The proposals by Finance Minister Nirmala Sitharaman in the Union Budget 2021 showcase an approach to shift the economy from survival mode to revival mode.
Considering the unprecedented public expenditure due to the COVID-19 pandemic, it was widely speculated that the government as an expedient measure could propose an additional cess or increase tax rates.
However, putting all conjectures to rest, the FM took the route of strategic disinvestment, monetisation of government assets and higher FDI window to raise needed funds.
The budget positions India with long-term reformative measures focusing on capital investments. Although the budget speech was brief with mention of a few tax proposals, the fine prints of the Finance Bill include various proposals to incentivise, rationalise and remove difficulties faced by taxpayers.
Also Read: Budget 2021 will boost infra, create new jobs: US chamber of commerce
The e-commerce equalisation levy introduced in 2020 garnered attention from businesses across the globe and raised questions that required immediate redressal. The government has clarified the non-applicability of e-commerce equalisation levy on transactions liable for tax such as royalty or fee for technical services, retrospectively from April 1, 2020.
The ambiguity in activities covered as online sales or online provision of services has been elucidated by including acceptance of offer for sale, placing or accepting purchase order, payment of consideration, or supply of goods or provision of services, partly or wholly, on an online platform.
Additionally, the gross consideration received by both marketplace as well as inventory-based e-commerce operators would be liable for charge of equalisation levy, which is bound to lead to instances of higher levy for marketplace models, resulting in refund situations.
These clarifications could result in unwarranted hardships for businesses operating under a marketplace model earning listing fee or commission income, against which the equalisation levy would be applicable on entire consideration including cost of products or services.
A new TDS provision has been introduced as a flip side to Section 206C(1H) under income tax provisions, where TCS was required to be collected on sale of goods worth Rs 50 lakh and above. The new Section 194Q levies TDS at the rate of 0.1% on purchase value of goods with similar conditions applicable to a seller under Section 206C (1H), to cover transactions exceeding Rs 50 lakh from both ends. This ensures that any transaction of purchase or sale of goods exceeding Rs 50 lakh is subject to either TDS or TCS where the turnover of one of the parties exceeds Rs 10 crore in the preceding year.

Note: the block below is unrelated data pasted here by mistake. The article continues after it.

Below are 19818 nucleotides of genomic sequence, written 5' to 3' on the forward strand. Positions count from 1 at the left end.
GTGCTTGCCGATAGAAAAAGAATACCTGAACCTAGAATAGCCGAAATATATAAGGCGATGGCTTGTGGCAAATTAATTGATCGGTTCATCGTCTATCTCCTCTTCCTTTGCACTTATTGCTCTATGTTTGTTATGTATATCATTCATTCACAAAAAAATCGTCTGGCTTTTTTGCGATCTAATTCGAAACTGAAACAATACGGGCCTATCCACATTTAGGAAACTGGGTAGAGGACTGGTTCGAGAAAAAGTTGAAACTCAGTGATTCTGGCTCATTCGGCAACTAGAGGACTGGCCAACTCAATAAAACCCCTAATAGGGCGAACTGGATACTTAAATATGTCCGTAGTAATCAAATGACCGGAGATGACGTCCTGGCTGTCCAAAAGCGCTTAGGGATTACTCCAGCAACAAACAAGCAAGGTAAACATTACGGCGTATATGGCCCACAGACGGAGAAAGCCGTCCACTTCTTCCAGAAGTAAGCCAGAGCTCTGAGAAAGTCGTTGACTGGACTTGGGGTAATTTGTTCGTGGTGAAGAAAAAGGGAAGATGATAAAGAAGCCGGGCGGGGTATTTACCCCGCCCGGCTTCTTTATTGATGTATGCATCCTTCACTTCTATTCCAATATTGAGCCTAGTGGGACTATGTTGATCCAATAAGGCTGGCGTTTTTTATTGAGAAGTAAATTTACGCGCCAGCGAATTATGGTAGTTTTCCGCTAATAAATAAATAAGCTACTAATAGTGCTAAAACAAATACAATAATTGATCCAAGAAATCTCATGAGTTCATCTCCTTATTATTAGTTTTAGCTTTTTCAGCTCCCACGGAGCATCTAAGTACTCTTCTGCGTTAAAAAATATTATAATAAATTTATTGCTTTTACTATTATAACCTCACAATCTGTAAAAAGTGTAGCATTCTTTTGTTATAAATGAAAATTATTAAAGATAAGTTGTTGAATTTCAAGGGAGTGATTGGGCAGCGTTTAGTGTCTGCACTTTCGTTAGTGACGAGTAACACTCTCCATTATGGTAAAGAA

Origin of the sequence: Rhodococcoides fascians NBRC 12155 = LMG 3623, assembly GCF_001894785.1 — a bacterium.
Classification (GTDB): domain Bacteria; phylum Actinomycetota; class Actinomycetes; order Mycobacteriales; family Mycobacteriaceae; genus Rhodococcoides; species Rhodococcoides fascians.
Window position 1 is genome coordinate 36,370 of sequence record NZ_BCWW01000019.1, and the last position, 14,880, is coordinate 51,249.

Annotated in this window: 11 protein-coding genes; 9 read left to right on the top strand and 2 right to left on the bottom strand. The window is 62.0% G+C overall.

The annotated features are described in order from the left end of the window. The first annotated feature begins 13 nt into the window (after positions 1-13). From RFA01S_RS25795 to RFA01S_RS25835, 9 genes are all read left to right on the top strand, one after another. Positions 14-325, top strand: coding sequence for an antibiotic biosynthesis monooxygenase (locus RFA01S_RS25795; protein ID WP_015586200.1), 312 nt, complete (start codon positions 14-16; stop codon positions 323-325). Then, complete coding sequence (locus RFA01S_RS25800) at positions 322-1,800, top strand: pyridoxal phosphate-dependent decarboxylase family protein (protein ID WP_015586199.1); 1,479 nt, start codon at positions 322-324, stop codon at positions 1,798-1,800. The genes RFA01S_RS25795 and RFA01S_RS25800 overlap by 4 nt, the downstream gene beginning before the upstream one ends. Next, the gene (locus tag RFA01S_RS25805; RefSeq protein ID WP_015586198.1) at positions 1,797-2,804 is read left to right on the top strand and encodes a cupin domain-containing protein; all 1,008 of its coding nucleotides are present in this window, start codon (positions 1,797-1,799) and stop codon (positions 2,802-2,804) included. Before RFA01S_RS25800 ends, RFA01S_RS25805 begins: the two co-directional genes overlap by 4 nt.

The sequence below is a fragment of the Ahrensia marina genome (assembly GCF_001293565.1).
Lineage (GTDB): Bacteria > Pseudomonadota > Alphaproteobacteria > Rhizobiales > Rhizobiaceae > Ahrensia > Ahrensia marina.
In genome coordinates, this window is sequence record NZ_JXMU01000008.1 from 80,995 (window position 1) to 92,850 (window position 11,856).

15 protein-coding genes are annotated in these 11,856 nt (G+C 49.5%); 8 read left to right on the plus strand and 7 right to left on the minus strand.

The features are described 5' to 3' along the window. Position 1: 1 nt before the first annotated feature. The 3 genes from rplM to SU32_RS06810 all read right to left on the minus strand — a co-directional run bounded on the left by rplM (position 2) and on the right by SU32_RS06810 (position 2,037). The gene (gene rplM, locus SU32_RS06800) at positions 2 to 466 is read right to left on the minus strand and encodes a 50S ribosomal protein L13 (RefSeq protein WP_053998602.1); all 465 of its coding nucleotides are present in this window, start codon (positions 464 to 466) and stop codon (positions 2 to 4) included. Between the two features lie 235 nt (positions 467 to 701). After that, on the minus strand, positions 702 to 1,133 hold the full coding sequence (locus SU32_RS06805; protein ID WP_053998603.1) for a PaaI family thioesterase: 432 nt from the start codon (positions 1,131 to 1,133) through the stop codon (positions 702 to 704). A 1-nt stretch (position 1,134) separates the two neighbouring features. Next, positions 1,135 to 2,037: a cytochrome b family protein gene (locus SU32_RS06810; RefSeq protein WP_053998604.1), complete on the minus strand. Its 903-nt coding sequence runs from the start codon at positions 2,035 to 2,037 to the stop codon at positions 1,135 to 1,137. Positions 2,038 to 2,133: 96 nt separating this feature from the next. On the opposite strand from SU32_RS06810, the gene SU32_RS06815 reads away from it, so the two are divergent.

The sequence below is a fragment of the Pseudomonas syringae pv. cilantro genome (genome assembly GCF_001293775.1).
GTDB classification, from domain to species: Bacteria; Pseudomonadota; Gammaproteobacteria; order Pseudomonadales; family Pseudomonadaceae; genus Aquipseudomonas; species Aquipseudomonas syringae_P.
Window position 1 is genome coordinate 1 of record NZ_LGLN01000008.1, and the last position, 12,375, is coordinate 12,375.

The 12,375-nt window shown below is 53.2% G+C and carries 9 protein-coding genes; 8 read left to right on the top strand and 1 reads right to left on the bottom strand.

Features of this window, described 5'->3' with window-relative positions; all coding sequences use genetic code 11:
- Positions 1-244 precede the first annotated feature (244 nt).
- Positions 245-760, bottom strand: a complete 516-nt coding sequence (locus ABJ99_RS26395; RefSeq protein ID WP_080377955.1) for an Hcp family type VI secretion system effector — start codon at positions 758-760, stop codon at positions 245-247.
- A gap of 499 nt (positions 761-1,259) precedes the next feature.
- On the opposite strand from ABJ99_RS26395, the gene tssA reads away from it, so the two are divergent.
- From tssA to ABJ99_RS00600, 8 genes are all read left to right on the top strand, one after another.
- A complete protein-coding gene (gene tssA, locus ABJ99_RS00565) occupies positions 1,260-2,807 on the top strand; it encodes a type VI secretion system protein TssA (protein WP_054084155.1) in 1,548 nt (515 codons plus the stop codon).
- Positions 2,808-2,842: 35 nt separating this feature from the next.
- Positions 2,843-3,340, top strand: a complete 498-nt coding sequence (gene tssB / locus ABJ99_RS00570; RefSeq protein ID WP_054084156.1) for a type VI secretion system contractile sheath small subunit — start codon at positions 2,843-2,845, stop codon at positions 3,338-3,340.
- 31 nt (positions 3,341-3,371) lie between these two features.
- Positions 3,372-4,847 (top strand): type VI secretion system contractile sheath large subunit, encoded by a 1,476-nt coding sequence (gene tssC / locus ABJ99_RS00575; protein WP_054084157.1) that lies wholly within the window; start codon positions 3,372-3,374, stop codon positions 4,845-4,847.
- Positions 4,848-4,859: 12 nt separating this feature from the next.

Also Read: Rebooting Economy 64: Budget numbers don’t add up to 10% or more growth in FY22
The Union Budget 2021 also proposes a higher rate of TDS/TCS at a rate of twice the prescribed rate or 5 per cent, whichever is higher, if the payee has not filed an income tax return for the preceding two years. Although the amendment aims to penalise return non-filers, it is unclear as to how the tax deductor would ascertain the filing status of the specified person. Considering privacy and confidentiality, the payee may not be willing to share an acknowledgement of tax return and hence this new-found provision needs a mechanism for implementation.
Minimum government and maximum governance was a pillar on which the Union Budget was based. Various measures have been taken to reduce tax litigation. The budget has proposed to set up a Dispute Resolution Committee for small taxpayers with taxable income of up to Rs 50 lakh and disputed income of up to Rs 10 lakh.
To decrease the uncertainty of tax assessments for taxpayers, it has been proposed to reduce the time limit for re-opening assessment to three years from the previously prescribed six years and in cases of serious tax evasion, a higher time limit of 10 years would only apply where there is evidence of concealment of income of Rs 50 lakh or more in a year.
Additionally, the Union Budget has put to rest some of the most litigated technical tax issues under the income tax law, such as depreciation of goodwill and expenditure claim on delayed contribution of provident funds by the employer.
The government has cleared its intention of covering all types of transfers such as exchange, relinquishment etc. under the ambit of slump sale. Aimed at making the tax litigation process more transparent and hassle-free, it has been proposed to introduce a faceless and jurisdiction-less Income Tax Appellate Tribunal.
Though the government has taken necessary contemporaneous steps such as the Atmanirbhar Bharat package to counter the challenges posed by the pandemic, this budget was expected to provide more relief to most affected ones including salaried individuals and businesses in the hospitality and travel sector. The focus on self-reliance, innovation, research and development, infra capex and digital payments in Union Budget 2021 would definitely help in lifting the Indian economy from under $3 trillion to $5 trillion in the near term.
(Rakesh Nangia, is Chairman and Sandeep Jhunjhunwala, Partner, Nangia Andersen LLP.)